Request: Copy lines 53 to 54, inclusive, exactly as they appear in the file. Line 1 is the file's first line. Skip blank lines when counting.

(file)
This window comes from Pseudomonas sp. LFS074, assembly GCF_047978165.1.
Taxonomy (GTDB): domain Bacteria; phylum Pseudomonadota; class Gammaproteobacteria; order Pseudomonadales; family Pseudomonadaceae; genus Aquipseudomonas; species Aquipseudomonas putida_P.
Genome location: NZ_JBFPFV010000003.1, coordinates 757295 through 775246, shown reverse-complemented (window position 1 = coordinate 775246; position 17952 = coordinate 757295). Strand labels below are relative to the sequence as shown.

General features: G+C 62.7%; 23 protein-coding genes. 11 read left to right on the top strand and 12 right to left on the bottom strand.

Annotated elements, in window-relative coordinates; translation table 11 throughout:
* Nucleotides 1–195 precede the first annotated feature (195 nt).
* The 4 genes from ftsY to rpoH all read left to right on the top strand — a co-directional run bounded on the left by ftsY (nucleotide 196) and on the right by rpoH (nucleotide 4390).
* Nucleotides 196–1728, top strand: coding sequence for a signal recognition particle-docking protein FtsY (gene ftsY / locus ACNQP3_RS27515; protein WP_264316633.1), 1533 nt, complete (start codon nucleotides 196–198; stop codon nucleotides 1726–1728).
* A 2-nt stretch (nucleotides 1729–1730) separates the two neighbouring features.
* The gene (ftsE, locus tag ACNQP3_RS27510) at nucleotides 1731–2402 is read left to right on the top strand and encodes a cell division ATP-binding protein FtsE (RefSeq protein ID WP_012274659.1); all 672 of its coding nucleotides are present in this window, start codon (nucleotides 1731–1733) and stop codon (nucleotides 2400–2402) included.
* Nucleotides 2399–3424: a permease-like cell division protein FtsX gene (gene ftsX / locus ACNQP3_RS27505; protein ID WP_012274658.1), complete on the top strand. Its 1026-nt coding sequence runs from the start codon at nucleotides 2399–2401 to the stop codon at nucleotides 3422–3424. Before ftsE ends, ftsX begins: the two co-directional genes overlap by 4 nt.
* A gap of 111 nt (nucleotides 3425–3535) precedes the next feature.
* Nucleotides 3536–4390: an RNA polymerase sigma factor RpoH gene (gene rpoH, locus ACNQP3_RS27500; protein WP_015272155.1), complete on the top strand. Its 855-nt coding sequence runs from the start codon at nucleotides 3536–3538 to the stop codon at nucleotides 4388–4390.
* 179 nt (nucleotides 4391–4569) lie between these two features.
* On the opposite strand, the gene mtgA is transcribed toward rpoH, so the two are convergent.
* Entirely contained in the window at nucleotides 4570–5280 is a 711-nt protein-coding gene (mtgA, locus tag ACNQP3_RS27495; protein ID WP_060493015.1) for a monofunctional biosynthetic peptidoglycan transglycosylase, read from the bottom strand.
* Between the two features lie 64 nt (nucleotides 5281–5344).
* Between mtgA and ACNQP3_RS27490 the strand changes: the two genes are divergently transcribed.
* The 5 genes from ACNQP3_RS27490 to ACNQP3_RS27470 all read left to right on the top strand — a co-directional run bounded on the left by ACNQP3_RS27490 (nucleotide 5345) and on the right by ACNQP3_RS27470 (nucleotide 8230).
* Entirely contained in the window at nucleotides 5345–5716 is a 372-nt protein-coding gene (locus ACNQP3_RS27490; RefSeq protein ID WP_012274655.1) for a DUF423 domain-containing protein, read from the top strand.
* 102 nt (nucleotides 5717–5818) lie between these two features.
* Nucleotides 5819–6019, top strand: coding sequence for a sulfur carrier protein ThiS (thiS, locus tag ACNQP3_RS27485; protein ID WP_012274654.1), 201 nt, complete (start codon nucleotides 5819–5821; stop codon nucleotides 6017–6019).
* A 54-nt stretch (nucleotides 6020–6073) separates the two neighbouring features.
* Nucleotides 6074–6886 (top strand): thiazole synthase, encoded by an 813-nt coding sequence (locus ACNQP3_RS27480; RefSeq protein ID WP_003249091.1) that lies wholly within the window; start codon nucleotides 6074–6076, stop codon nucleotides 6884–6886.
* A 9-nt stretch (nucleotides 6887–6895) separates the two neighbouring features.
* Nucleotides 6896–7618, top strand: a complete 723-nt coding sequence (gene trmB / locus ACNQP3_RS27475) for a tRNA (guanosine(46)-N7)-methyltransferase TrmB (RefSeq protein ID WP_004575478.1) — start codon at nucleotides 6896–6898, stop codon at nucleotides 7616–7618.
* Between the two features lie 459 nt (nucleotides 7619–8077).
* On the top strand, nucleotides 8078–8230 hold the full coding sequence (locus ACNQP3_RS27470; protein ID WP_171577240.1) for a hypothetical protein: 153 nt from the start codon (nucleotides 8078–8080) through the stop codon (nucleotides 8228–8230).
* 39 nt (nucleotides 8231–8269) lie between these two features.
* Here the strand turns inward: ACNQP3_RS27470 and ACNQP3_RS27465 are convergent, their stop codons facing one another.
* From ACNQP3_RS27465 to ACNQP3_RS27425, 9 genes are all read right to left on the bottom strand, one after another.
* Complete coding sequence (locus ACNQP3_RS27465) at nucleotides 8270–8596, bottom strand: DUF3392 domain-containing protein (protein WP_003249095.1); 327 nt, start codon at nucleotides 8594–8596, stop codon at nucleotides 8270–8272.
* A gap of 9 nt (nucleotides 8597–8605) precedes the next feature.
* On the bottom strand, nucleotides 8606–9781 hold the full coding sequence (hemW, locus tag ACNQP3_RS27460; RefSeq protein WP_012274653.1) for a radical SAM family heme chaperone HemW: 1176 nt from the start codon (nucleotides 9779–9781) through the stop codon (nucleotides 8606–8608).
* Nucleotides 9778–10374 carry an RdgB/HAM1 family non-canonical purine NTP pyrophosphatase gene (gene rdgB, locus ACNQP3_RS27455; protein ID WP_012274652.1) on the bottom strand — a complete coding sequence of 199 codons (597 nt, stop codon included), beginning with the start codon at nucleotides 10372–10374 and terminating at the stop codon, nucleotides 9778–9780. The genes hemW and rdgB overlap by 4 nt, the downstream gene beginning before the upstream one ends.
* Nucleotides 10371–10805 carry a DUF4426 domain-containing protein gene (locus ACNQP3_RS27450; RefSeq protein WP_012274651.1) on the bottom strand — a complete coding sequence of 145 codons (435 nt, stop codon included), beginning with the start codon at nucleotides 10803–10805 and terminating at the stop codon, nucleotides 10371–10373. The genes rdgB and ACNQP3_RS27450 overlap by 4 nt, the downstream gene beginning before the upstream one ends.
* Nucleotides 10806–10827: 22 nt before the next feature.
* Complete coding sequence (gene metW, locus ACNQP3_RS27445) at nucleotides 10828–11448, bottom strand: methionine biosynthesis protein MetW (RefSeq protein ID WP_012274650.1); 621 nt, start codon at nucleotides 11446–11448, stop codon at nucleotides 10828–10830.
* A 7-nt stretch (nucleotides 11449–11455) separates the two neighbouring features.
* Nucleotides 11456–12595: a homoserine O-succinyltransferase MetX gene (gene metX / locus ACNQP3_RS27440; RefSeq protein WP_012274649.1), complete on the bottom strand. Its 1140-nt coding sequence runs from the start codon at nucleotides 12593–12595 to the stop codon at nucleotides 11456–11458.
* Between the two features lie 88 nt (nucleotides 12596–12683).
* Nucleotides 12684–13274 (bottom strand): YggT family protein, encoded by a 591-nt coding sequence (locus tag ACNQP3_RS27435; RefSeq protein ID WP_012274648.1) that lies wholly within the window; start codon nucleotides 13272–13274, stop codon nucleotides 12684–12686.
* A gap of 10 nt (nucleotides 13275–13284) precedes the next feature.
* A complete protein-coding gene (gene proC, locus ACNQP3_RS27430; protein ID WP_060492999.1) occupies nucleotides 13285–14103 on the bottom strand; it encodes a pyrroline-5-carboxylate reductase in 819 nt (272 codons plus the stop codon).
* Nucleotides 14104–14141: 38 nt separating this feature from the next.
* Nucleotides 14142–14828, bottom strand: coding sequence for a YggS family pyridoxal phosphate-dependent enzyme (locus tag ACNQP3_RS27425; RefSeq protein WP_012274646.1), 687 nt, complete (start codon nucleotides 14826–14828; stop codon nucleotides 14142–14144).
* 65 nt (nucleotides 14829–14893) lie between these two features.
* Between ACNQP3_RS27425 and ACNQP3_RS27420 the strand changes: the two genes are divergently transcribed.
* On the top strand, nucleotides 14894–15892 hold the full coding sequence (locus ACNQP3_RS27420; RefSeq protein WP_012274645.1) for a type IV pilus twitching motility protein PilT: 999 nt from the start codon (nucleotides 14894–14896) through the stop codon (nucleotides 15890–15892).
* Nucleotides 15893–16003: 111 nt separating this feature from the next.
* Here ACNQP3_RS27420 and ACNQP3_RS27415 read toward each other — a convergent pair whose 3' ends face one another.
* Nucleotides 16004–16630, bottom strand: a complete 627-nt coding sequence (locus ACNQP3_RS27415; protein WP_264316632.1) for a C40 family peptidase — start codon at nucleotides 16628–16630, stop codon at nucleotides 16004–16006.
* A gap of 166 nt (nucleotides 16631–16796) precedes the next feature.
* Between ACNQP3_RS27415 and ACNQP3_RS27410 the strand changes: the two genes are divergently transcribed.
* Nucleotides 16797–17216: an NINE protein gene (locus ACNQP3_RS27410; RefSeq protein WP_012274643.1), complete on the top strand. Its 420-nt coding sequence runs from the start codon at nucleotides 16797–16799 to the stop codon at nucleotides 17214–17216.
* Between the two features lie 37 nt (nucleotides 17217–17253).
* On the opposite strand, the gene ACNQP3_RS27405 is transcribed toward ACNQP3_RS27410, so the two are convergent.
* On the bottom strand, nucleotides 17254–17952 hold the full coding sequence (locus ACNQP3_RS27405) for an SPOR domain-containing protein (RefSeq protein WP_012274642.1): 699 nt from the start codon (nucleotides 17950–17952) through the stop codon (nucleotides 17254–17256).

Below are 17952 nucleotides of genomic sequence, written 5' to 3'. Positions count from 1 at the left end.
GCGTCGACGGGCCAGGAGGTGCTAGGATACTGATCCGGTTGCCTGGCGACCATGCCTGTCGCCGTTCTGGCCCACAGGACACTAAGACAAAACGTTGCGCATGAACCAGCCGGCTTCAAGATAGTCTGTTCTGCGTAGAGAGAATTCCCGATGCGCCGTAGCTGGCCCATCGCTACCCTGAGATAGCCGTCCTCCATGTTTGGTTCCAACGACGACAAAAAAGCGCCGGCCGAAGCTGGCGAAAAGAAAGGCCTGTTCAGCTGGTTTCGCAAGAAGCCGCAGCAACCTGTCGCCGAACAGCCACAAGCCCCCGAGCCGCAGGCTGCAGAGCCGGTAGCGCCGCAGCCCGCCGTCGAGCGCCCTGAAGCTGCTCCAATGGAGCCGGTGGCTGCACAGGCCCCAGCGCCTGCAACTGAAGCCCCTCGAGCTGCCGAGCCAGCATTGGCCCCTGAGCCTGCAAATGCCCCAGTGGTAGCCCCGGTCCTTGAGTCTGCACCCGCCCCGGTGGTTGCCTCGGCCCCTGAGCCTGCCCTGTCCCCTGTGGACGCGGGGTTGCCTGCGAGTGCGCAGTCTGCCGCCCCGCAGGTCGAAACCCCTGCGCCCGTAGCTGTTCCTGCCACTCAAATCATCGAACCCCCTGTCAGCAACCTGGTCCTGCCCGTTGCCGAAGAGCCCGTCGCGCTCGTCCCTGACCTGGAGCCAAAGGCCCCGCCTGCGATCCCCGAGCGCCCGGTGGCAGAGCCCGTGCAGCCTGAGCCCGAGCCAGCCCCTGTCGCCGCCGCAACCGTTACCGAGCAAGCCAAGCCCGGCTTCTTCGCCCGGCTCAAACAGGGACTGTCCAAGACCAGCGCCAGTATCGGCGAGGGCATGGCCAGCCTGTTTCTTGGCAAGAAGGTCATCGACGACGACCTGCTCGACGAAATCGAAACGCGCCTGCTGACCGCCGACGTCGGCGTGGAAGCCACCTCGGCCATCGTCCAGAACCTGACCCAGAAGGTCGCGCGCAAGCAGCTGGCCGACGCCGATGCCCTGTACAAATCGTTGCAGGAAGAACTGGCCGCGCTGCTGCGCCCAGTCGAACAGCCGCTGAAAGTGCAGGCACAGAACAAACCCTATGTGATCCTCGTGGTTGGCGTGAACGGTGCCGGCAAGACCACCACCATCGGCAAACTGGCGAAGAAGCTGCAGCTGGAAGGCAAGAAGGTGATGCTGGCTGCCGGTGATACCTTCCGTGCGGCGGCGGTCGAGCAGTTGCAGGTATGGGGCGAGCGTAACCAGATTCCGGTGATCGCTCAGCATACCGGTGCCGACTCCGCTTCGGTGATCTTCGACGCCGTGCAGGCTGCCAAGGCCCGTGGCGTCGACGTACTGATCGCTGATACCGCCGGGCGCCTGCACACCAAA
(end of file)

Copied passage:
* A gap of 166 nt (nucleotides 16631–16796) precedes the next feature.
* Between ACNQP3_RS27415 and ACNQP3_RS27410 the strand changes: the two genes are divergently transcribed.